Thursday, June 16, 2005
"Ringer or a Leaner?" by Wes Aldridge
Now, not everyone will be able to grasp the beauty of what is going on in this shot. If you didn't grow up in a rural area and have family get-togethers that involved Coors Light, badass country cookin' and a game of horseshoes, you really don't have a point of reference for this.
The game of horseshoes involves people "pitching" literal metal horseshoes at metal stakes in the ground from about 20-feet away. The idea is to get the horseshoe to land with the stake in the center of the "U" and make a ringing sound when metal strikes metal... resulting in a "ringer." Another way to score is to throw your horseshoe and it leans against the stake... resulting in a "leaner." That is the general idea of the game. Oh, almost forgot... you also need to toss back a couple of cold ones.
Ah, the memories of childhood. I would watch the adults play horseshoes and have fun at Lake Kathy while Grandma Jean and her army of country cooks made the meal for the evening for at least 30 of us. My brother and cousins and I would play with Star Wars figures in the dirt or skip rocks off the broken old dock when we weren't fishin'. We even played with Micro Machines' cars, or as Aunt Corrine screamed while blood squirted out of my brother's forehead once... "Those little things!" (Sorry the handle broke on that toolbox and it smacked ya in the head bro.)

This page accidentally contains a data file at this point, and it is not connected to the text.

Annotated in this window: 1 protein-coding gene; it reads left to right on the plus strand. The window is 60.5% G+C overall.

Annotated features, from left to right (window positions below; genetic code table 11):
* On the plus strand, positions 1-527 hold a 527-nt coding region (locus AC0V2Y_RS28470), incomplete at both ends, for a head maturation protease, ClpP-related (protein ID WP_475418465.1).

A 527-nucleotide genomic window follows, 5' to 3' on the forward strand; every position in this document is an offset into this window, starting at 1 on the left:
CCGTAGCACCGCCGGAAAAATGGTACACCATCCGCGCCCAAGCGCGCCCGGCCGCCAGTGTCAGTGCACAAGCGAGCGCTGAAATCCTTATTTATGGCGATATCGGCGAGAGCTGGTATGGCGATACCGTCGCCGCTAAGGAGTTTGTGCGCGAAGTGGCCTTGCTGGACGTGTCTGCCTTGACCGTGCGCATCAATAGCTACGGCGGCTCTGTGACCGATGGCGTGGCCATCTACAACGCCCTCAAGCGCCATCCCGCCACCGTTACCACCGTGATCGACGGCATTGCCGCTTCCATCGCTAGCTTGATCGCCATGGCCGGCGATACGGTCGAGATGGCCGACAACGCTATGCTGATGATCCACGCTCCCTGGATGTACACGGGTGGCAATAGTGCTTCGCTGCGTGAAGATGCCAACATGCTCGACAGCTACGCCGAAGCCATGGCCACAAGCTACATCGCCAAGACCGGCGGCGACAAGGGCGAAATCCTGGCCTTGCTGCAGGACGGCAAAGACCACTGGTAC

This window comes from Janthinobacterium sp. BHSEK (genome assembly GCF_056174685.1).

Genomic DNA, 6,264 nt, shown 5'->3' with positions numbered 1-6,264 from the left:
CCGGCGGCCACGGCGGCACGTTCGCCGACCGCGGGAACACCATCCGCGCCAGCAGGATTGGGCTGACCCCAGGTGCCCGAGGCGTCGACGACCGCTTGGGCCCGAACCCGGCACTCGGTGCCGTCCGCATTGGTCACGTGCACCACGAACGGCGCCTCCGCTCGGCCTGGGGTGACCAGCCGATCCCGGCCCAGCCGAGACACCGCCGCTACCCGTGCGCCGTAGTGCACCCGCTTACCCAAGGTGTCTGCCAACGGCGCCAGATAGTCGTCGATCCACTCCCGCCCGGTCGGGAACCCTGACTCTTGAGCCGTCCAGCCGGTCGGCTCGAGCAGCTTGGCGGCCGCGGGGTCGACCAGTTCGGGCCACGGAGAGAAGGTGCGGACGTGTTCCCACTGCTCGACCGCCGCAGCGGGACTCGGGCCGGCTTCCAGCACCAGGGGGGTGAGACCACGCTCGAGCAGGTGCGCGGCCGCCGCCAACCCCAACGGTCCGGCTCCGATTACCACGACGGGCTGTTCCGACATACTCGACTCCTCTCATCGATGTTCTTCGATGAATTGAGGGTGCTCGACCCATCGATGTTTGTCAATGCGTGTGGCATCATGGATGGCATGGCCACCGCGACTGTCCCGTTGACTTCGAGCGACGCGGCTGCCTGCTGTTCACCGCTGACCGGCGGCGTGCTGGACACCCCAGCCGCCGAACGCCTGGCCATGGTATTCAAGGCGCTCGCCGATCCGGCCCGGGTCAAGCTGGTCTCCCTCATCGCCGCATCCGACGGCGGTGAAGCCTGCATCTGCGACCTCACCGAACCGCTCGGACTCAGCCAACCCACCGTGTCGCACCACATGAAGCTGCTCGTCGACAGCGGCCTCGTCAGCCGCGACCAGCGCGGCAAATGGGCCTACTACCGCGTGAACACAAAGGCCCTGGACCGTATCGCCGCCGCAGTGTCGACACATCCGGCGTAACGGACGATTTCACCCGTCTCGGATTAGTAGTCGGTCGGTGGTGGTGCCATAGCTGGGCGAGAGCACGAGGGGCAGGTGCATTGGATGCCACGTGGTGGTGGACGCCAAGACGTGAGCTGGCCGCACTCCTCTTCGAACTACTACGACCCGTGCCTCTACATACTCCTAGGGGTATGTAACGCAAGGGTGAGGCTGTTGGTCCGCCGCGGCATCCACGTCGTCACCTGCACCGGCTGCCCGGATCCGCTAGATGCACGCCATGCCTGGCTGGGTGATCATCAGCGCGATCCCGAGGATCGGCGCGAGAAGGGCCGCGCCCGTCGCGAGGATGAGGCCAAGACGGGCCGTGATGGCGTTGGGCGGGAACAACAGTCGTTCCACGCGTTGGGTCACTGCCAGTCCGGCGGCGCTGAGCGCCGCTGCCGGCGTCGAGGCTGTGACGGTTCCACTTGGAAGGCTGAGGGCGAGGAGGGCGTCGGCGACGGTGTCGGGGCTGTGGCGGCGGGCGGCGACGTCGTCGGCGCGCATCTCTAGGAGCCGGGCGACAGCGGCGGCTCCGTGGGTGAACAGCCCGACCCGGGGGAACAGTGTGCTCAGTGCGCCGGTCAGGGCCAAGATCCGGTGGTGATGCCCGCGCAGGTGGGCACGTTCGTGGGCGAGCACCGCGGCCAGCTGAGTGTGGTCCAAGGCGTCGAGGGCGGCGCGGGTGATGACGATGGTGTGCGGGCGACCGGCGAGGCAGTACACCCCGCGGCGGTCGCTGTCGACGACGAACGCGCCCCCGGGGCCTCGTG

I loved growing up a poor country kid. I didn't go to Debutante Balls or play cricket or watch while my parents pranced around like yutzees at a cocktail party. My parents worked long, hard hours at jobs where deskwork wasn't a key ingredient... they still do. Then after work, they would always take us to our baseball or football practice, even if we were a couple of minutes late. They were selfless, and gave everything they had to us, even when they were too tired to move. Maybe that's where I get my drive.
We did things like watch National Lampoon's Christmas Vacation on Christmas Day while mom cooked an amazing country breakfast. Dad's voice always shook a little, because he meant what he was saying, as he got emotional saying the "blessing" before we would eat Thanksgiving dinner. And Whit and I would always get up early with bed-head and morning breath to eat Cap'N Crunch cereal and watch Saturday morning cartoons.
It was important for me to shoot this shot of that redneck old codger playing horseshoes. These memories are some of the reasons why. It has a lot to do with a person being a product of where you came from, and changing, but never forgetting where everything started.
Ah, now that was refreshing.